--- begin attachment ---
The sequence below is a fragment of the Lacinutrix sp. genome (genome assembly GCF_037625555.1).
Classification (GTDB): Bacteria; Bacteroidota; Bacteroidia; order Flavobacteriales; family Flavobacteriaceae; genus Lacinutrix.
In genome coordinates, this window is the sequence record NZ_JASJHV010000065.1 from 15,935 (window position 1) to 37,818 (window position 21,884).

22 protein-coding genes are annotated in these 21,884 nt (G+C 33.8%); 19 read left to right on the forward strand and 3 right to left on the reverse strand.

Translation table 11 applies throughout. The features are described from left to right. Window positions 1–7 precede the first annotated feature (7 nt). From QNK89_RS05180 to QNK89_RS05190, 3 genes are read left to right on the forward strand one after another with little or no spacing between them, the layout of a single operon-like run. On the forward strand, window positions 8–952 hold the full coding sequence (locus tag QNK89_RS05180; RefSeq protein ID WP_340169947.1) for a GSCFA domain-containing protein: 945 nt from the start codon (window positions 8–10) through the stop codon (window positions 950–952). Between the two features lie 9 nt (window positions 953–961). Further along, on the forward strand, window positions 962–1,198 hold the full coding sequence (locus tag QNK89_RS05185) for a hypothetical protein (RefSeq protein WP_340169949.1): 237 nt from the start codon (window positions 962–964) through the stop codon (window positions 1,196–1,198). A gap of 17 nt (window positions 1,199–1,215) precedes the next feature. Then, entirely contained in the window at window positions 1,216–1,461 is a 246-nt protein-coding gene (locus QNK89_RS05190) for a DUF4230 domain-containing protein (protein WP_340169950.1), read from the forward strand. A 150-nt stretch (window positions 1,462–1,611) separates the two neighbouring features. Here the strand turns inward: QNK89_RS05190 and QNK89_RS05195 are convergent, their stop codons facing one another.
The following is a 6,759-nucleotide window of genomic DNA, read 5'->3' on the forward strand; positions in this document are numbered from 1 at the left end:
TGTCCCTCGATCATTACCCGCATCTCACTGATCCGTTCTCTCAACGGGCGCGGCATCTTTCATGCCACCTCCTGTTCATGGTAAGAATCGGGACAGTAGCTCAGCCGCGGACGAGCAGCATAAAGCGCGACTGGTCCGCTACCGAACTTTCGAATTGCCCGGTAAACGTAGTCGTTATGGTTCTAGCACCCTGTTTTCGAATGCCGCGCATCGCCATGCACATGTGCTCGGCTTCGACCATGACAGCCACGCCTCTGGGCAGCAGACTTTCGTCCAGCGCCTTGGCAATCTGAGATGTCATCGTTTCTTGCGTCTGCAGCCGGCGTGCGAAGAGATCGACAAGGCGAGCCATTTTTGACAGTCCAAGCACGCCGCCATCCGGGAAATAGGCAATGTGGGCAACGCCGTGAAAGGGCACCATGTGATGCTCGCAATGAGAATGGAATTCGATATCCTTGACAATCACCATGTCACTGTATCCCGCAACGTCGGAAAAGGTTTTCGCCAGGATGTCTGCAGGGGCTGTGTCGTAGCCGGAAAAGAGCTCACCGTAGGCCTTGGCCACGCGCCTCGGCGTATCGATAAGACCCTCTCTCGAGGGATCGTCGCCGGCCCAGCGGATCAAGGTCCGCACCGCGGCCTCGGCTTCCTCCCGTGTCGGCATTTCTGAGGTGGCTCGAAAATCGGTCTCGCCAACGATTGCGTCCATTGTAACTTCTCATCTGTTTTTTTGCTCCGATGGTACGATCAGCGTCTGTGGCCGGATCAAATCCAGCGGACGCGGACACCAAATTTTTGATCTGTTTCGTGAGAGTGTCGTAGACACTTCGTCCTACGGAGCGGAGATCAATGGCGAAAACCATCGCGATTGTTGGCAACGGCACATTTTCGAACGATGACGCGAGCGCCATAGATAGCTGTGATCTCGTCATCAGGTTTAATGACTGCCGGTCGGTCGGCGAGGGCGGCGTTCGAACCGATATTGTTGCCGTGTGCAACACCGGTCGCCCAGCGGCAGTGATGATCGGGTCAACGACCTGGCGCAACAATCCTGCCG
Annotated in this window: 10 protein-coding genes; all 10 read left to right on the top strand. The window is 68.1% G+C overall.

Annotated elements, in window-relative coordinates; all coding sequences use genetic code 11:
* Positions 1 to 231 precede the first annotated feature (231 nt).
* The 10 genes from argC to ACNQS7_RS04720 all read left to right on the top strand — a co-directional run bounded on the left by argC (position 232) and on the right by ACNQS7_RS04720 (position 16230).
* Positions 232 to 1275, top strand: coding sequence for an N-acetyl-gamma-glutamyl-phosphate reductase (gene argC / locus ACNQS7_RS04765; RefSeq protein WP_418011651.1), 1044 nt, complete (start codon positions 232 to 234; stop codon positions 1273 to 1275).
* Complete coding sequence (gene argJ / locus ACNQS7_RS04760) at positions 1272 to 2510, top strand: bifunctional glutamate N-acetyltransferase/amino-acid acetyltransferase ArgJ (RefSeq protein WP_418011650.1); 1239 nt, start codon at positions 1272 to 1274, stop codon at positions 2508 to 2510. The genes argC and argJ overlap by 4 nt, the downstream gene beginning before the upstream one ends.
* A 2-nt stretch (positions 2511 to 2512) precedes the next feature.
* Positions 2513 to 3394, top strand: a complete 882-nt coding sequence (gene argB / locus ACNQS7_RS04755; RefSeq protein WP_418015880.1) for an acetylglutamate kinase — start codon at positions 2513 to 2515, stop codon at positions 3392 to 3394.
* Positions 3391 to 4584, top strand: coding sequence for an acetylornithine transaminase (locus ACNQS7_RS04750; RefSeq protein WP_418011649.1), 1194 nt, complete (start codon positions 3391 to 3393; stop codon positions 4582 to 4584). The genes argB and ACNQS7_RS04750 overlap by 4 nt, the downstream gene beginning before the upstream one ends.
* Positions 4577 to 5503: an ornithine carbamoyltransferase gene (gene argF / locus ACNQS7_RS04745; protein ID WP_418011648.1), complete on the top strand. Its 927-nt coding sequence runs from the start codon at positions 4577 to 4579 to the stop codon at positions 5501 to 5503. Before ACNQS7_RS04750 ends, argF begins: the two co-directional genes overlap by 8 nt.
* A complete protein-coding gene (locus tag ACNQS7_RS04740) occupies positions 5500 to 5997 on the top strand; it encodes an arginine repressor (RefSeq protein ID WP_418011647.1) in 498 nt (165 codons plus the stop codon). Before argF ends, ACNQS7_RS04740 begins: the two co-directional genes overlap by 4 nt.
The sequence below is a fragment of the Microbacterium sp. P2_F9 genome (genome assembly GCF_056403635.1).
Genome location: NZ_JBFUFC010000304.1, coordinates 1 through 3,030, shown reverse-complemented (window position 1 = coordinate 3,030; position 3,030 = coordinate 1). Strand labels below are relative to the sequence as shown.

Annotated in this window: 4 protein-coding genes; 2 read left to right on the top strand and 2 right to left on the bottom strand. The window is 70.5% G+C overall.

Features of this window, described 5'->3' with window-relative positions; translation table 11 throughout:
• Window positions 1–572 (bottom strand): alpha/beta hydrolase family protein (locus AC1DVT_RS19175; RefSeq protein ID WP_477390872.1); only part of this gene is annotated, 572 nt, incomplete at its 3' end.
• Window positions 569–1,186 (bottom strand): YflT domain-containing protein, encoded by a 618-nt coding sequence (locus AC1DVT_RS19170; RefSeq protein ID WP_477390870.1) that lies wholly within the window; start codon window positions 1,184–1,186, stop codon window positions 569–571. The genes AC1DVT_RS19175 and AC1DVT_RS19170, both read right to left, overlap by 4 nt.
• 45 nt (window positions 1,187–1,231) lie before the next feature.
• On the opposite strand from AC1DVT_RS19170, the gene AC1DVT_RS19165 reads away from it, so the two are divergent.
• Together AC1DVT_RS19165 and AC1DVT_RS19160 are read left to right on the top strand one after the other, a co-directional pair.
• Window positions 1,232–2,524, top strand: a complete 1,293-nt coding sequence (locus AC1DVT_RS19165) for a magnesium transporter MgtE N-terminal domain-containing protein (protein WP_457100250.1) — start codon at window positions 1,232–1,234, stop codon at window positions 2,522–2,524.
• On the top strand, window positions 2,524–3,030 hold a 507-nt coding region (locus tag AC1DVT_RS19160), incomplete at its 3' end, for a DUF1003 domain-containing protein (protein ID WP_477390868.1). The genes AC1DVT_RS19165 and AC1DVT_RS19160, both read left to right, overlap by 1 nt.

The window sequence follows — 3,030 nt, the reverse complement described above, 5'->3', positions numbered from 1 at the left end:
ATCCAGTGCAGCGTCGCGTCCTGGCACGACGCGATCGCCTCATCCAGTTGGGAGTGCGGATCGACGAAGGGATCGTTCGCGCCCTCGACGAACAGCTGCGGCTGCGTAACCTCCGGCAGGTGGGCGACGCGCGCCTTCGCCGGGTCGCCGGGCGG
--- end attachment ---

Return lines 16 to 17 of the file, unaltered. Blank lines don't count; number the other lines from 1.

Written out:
* Positions 3391 to 4584, top strand: coding sequence for an acetylornithine transaminase (locus ACNQS7_RS04750; RefSeq protein WP_418011649.1), 1194 nt, complete (start codon positions 3391 to 3393; stop codon positions 4582 to 4584). The genes argB and ACNQS7_RS04750 overlap by 4 nt, the downstream gene beginning before the upstream one ends.
* Positions 4577 to 5503: an ornithine carbamoyltransferase gene (gene argF / locus ACNQS7_RS04745; protein ID WP_418011648.1), complete on the top strand. Its 927-nt coding sequence runs from the start codon at positions 4577 to 4579 to the stop codon at positions 5501 to 5503. Before ACNQS7_RS04750 ends, argF begins: the two co-directional genes overlap by 8 nt.